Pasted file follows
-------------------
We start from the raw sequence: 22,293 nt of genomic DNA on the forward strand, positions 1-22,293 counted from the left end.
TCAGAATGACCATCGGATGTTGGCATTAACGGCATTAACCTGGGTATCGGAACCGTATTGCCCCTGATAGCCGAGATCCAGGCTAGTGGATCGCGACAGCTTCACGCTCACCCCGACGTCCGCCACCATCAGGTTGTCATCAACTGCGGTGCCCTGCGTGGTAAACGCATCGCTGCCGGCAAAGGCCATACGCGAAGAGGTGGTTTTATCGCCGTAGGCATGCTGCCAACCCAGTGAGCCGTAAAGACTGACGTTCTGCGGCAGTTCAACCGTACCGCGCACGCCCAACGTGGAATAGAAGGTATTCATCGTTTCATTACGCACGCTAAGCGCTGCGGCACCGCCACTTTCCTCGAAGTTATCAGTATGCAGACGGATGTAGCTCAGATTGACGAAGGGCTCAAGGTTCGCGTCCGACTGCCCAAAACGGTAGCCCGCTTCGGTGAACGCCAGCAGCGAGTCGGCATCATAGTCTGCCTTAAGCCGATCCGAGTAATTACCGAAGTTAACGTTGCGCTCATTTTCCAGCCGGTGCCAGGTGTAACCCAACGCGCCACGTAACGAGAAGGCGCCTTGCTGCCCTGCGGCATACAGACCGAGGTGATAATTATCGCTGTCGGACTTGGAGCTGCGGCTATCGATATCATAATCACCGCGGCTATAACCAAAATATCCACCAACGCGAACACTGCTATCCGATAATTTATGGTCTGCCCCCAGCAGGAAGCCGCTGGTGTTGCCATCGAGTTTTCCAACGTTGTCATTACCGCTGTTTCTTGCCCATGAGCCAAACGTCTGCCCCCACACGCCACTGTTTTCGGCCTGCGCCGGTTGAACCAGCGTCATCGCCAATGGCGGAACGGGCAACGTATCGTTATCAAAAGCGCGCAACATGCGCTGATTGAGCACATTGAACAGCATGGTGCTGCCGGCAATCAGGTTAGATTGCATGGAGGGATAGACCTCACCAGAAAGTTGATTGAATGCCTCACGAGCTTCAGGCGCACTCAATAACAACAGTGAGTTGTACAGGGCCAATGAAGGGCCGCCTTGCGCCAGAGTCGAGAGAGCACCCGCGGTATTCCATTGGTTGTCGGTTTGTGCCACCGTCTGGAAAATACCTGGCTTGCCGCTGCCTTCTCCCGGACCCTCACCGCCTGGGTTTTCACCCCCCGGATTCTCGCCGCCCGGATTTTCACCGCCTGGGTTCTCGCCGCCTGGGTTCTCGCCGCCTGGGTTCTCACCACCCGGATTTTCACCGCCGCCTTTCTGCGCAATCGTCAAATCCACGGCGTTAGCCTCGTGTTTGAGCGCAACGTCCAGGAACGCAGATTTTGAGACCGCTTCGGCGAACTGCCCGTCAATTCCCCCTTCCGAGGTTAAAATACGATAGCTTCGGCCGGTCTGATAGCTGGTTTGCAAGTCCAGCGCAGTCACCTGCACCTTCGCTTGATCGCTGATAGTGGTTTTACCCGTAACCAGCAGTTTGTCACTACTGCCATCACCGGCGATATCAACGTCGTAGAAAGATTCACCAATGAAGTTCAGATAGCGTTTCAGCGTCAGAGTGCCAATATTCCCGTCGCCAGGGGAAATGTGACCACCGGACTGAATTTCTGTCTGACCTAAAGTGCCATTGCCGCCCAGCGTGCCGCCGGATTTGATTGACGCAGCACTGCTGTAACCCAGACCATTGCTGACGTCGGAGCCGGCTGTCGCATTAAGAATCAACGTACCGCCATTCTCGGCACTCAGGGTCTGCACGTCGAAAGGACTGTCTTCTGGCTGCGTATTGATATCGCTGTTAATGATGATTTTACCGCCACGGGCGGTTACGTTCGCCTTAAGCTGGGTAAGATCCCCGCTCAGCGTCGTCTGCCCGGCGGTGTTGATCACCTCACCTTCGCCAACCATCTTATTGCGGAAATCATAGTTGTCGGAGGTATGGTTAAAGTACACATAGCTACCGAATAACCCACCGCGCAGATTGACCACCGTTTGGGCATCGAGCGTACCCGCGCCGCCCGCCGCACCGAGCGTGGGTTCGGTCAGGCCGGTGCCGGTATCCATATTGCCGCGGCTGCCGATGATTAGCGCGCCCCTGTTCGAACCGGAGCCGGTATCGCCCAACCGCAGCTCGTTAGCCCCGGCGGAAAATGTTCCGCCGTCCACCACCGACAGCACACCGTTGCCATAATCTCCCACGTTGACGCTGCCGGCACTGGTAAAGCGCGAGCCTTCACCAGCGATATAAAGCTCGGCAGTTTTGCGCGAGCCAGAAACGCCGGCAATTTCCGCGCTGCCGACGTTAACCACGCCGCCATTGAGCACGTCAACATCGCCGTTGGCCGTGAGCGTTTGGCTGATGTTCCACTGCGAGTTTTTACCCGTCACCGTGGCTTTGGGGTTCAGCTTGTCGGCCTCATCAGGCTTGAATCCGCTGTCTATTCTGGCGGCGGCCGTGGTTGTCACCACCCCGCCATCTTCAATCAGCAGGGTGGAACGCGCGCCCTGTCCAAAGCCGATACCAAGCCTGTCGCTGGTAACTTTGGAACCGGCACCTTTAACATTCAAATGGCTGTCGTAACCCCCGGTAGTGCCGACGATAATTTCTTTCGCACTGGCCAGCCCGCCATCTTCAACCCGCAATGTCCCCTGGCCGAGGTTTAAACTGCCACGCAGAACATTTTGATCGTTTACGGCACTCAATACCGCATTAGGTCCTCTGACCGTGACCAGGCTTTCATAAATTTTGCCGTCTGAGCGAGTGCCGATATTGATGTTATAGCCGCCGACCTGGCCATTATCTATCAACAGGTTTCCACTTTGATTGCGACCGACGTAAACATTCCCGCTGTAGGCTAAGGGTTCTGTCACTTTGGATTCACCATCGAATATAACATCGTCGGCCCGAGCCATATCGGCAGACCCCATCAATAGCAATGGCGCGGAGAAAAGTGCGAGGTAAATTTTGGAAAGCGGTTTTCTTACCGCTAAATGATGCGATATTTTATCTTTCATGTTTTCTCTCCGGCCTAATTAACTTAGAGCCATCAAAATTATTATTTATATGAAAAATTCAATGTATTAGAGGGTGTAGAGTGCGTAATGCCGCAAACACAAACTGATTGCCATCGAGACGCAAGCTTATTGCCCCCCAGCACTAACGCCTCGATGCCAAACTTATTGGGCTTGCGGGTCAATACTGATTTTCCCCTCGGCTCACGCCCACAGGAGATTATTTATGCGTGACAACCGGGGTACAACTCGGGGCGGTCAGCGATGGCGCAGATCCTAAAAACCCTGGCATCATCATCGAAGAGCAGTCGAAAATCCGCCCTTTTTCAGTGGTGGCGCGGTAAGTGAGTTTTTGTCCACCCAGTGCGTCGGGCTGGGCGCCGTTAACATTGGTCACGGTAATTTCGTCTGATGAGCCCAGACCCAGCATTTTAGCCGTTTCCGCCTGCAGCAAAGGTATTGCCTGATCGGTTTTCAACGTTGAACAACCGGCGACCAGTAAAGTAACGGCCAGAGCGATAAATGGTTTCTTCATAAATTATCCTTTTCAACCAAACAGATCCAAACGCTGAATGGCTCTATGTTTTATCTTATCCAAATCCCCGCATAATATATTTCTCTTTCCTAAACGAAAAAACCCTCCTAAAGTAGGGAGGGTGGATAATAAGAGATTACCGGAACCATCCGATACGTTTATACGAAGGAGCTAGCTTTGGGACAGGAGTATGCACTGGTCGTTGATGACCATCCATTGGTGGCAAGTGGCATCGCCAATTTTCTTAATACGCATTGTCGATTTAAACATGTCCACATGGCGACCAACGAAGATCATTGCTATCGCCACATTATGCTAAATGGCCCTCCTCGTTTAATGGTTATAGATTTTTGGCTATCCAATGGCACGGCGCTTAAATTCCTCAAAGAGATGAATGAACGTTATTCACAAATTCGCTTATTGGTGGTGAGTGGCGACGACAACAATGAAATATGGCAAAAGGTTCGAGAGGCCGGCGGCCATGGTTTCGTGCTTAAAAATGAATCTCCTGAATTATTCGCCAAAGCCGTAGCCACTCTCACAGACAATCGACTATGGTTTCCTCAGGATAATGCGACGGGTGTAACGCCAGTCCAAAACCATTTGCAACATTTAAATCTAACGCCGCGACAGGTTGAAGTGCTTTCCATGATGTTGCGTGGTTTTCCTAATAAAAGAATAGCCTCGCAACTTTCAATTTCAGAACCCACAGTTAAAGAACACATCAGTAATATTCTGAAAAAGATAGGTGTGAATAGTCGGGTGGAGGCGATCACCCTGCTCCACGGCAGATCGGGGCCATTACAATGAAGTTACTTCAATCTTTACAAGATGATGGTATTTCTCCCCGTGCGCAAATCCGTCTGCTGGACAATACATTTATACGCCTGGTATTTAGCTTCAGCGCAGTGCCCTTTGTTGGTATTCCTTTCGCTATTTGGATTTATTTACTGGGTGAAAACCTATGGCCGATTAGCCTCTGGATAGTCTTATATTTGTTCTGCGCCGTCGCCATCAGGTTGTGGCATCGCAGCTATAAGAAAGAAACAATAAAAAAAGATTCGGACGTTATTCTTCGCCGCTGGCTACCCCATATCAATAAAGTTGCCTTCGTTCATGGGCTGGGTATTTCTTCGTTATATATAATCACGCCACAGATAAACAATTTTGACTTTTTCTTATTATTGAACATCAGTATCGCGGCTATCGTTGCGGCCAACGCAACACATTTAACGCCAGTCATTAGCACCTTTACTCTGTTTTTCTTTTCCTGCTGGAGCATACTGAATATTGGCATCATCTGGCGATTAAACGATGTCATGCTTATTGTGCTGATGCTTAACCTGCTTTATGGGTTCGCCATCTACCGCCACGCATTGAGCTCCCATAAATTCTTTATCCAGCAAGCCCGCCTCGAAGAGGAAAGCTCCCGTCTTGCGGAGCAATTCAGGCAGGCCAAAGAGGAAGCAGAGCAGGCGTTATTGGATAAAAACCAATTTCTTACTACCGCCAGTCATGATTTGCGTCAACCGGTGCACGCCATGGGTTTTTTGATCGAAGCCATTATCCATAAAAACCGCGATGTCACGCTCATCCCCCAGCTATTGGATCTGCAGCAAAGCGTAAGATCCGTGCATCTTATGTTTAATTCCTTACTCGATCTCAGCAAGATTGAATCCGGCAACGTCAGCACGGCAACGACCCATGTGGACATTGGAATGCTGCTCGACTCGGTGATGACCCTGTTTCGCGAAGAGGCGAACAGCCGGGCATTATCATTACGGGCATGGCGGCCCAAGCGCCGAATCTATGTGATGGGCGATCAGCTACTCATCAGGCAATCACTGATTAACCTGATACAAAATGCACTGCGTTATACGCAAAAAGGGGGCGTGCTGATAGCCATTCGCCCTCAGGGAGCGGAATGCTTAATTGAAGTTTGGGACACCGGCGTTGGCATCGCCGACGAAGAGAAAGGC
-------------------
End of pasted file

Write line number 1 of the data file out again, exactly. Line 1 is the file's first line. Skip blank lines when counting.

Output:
We start from the raw sequence: 22,293 nt of genomic DNA on the forward strand, positions 1-22,293 counted from the left end.